Many financial institutions, both private and federal, are offering relief to businesses suffering substantial economic injury as a result of the Coronavirus. The SBA has implemented a new loan program called the Paycheck Protection Program to allow certain for-profit or not-for-profit organizations with 500 or fewer employees to be included. As historically established by the SBA, the small business designation still includes traditional smaller sized operations, sole-proprietors, independent contractors and other self-employed individuals and there are programs specific to these entities.
Paycheck Protection Program (PPP)
The PPP assists businesses, not-for-profit organizations, and self-employed individuals in retaining their employees by providing financial support for certain operational expenses. The key aspects of the program are located on the Paycheck Protection Program Resource Page on the SBA website. While the PPP application may be available to complete, you will need to work with your banking relationship manager with application processing and submission.
***UPDATE JUNE 5, 2020*** – On Friday, June 5, 2020, the President has just signed into law the Paycheck Protection Program Flexibility Act, which will make the program’s lending terms more favorable to loan recipients. See how the new legislation could affect you.
PPP Loans maybe 100% forgivable if the funds are used predominately on payroll costs and other costs, such as; mortgage obligations, lease agreements, or utilities. In addition, there are requirements that employee headcount stays consistent with pre-COVID-19 levels. The details of such calculations are outside the scope of this article; however, the calculation’s inputs and ultimate debt forgiveness will impact an organization’s tax reporting. Learn how the PPP could affect your business deductions.
Economic Injury Disaster Loan (EIDL) and Emergency Economic Injury Grants Program
Emergency Economic Injury Grants provide an emergency grant advance of up to $10,000 for small businesses and non-profits that apply for the EIDL. The grant advance does not need to be repaid. EIDLs are available to small businesses, small agricultural cooperatives, small aquaculture businesses, and most not-for-profit organizations. The key aspects are as follows:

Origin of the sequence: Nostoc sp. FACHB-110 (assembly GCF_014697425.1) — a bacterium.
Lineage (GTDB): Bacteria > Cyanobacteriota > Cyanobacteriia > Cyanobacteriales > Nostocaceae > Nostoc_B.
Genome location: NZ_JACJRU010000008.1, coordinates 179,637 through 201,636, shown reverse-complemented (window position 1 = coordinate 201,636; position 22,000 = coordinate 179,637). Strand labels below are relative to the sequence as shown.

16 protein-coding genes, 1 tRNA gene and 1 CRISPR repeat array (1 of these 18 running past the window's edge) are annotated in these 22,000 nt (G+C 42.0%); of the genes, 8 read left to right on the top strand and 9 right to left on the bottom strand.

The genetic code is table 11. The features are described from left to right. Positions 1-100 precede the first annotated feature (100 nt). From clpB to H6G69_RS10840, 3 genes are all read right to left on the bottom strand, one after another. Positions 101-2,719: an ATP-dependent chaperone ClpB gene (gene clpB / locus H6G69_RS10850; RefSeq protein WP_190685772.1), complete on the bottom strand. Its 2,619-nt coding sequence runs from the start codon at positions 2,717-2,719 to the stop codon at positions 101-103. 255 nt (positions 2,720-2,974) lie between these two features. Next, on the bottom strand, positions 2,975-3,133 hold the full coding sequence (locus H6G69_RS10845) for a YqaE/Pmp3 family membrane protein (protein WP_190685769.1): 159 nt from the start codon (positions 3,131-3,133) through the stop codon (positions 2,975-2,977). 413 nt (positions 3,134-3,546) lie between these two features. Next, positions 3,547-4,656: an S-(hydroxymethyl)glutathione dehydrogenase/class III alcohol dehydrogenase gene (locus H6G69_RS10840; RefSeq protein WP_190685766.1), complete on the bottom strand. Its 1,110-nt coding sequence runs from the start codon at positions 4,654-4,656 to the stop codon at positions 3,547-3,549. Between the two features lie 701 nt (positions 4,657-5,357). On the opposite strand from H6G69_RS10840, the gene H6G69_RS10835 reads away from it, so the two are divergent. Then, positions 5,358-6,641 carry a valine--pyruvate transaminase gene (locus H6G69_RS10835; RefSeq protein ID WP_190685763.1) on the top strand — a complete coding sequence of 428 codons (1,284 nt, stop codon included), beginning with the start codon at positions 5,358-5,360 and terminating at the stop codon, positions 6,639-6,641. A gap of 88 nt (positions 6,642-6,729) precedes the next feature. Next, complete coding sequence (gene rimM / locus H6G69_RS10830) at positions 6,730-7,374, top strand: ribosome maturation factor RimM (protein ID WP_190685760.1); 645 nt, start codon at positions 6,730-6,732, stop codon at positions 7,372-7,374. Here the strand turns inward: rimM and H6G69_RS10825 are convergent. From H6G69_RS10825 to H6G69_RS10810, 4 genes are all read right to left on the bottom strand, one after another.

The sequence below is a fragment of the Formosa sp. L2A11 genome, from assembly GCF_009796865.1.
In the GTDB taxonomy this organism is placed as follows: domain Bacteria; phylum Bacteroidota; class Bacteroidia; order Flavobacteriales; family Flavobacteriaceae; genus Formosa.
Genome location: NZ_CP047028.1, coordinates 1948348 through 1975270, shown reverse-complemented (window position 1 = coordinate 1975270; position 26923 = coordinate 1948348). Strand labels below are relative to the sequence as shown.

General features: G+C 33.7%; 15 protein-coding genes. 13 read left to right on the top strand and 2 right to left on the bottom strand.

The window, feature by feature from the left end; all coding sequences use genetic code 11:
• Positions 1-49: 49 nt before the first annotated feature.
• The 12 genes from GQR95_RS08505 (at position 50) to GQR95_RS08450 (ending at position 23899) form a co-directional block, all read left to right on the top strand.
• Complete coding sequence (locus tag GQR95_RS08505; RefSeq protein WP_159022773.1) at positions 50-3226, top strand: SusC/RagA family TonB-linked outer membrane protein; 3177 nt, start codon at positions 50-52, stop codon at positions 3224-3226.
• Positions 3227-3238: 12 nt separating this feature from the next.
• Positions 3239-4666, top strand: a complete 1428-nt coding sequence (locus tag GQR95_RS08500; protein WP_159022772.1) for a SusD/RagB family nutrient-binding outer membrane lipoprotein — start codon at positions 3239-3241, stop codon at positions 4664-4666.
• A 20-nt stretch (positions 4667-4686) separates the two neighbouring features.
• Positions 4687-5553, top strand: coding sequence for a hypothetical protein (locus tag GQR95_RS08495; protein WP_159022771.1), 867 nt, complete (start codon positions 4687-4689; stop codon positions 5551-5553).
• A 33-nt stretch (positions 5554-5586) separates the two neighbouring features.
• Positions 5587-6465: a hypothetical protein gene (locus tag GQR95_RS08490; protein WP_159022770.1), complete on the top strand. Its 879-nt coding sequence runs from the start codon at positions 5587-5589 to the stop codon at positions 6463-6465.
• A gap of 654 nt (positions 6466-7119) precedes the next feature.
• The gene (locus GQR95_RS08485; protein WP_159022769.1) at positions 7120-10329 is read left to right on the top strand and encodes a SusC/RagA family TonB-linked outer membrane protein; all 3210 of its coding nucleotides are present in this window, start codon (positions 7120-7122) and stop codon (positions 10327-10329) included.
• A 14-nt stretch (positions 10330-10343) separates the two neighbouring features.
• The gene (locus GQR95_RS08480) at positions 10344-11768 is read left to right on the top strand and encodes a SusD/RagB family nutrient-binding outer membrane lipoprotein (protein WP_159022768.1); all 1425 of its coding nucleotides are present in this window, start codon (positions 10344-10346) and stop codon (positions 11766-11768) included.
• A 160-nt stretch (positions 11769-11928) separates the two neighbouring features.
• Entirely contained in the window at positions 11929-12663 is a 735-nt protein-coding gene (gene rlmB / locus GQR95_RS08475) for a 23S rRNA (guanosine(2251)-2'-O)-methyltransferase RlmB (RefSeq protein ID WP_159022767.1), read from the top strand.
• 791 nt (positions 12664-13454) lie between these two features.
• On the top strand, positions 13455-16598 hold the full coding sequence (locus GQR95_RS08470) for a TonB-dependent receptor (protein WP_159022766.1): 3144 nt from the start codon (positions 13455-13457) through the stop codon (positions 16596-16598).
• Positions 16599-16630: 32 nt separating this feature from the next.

- The EIDL provides working capital loans of up to $2 million.
- Funds may be used to pay fixed debts, payroll, accounts payable, and other bills that could have been paid had the disaster not occurred and are not intended to replace lost sales or profits or for expansion.
- The loans carry an interest rate of 3.75% for small businesses and 2.75% for nonprofits.
- Loan repayment terms (up to 30 years) vary by applicant. Loans will be provided directly through the SBA via an application on the SBA website.
The EIDL application is available through the SBA website.
Small Business Debt Relief Program
It’s important to note that in addition to the PPP and EIDL loan programs, the SBA does offer immediate relief to small businesses with non-disaster SBA loans. These loans cover all loan payments, including principal, interest and fees for six months on traditional programs such as 7(a), 504 and microloans. For more information, please visit the SBA Disaster Assistance resource page through the SBA website.
Main Street Lending Program
On April 9, 2020, the Federal Reserve announced it would provide up to $2.3 trillion in loans to support the economy, in an effort to assist households, employers, and state and local governments during the coronavirus pandemic. One of the most significant components of this effort is the Main Street Lending Program, which will provide $600 billion in loans through financial institutions to small and mid-sized businesses battling the financial impact of the coronavirus. To read more about this new loan program, visit our Introducing the Main Street Lending Program article on our website.
We hope this summary will point you in the right direction. We are committed to providing you with the information and resources needed to make informed decisions for the future of your organization. As always, we strongly encourage you to talk to your accountant, financial advisor, insurance agents, and legal counsel to decide what’s right for you. We will continue to update this article with new information as it becomes available.
Please do not hesitate to contact us with any questions. Stay safe and healthy!
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